Review: Summer of Soul(...OR, WHEN THE REVOLUTION COULD NOT BE TELEVISED)
In the summer of 1969, there was a music festival. No, not Woodstock but another, equally significant gathering of the top music acts of the era. For six weeks that summer, the Harlem Cultural Festival brought together a neighborhood and the likes of Stevie Wonder, Nina Simone, MotownGladys Knight & the Pops, Mahalia Jackson, Abbey Lincoln and Max Roach, B.B. King, The Staple Singers, and Sly and the Family Stone. 300,000 people, mostly Black locals attended. A film crew captured the whole thing. And then the footage sat in a basement for 50 years because "there was no interest in a Black Woodstock."
Thankfully Ahmir "Questlove" Thompson sought out this footage and has compiled it into a new documentary that is one of the absolute must-see films of the year. Now it would be enough just to get to see some of these performances for the first time. Questlove does one better by placing the concert series in the context of the era. The Black Panthers provided security for the event. The mayor of New York attended. The artists and community began referring to themselves as "black" over "negro." This context adds so much to each amazing performance.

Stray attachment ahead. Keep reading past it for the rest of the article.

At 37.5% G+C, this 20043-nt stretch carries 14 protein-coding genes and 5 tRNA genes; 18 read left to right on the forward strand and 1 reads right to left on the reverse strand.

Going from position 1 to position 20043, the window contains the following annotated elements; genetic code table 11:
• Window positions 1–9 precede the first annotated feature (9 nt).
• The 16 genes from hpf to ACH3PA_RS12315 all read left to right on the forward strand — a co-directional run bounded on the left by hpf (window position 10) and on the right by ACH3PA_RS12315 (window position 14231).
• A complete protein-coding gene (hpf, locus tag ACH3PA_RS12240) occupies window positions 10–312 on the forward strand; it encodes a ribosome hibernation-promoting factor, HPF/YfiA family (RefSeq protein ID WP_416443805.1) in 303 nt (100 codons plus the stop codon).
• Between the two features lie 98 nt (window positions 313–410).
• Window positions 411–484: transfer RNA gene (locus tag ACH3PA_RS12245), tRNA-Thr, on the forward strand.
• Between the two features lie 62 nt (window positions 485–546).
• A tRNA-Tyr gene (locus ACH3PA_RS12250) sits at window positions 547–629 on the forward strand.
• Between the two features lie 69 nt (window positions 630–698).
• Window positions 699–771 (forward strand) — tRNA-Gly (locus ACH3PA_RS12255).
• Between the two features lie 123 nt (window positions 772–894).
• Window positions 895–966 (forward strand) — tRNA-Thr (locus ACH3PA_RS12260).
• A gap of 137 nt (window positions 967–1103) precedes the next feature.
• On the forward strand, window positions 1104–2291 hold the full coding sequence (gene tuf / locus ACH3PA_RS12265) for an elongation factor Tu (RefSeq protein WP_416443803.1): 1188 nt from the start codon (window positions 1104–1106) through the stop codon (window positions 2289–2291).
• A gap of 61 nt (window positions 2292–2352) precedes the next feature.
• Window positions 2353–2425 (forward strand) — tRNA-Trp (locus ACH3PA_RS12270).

Musically, Summer of Soul captures a wide range of music styles. Gladys Knight brings the Motown sound, the 5th Dimension brings sunny pop, Ray Barretto brings his congo drums, B.B. King brings the blues, Max Roach jazz, and Sly Stone introduces many to funk. It is a hell of a line-up. Then there is Mavis Staples getting the chance to sing with her idol Mahalia Jackson. The two sing Martin Luther King Jr's favorite song "Take My Hand, Precious Lord." It is an incredibly moving moment. You can feel the crowd responding to the recent death of King while being taken to church by these powerhouse vocalists.
Nina Simone sings "To Be Young, Gifted and Black." It is another incredible moment given the historical context of the use of "black" at the time. It is a moment you won't soon forget. However, some people interviewed recall the vague memory of the event only to be given back their memories by Questlove. Musa Jackson tears up realizing that his memory of the festival is real. He expresses his gratitude to Questlove for giving this back to him.
We should all express our gratitude for Questlove making Summer of Soul. It is destined to be a classic in the rock doc genre. I was moved several times while watching it and I know any music fan would be as well. It is very rare to find a perfect film but Summer of Soul is just that.
*The film is being released by Searchlight Pictures, Hulu, and Onyx Collective. It will be in theaters and streaming on Hulu. Seek out a theater for this one and tell them to play it loud.